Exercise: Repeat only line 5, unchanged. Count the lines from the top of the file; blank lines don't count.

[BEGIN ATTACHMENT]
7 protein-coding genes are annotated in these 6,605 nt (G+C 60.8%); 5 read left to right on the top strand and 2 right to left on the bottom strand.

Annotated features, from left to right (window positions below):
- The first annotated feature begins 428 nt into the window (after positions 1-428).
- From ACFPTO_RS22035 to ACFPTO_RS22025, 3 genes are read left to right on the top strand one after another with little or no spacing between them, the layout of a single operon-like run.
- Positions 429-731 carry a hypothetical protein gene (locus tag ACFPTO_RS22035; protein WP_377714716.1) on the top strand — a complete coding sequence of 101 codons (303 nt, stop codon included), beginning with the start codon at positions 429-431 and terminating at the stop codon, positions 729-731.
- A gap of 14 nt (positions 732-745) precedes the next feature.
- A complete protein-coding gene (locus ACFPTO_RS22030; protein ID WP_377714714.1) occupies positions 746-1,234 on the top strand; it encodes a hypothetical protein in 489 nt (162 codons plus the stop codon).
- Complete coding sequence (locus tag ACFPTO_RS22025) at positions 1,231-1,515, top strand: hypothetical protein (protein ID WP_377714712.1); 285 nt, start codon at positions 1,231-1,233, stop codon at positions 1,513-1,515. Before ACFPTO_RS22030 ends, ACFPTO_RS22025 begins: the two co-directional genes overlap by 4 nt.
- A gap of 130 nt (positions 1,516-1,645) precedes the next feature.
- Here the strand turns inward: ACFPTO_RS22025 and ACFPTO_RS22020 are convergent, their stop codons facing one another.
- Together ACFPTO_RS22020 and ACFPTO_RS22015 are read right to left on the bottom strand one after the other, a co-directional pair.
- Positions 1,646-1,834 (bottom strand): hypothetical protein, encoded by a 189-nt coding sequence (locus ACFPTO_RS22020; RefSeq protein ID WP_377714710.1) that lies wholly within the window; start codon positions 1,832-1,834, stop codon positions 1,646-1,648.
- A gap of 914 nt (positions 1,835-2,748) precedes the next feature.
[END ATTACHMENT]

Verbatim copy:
- Positions 429-731 carry a hypothetical protein gene (locus tag ACFPTO_RS22035; protein WP_377714716.1) on the top strand — a complete coding sequence of 101 codons (303 nt, stop codon included), beginning with the start codon at positions 429-431 and terminating at the stop codon, positions 729-731.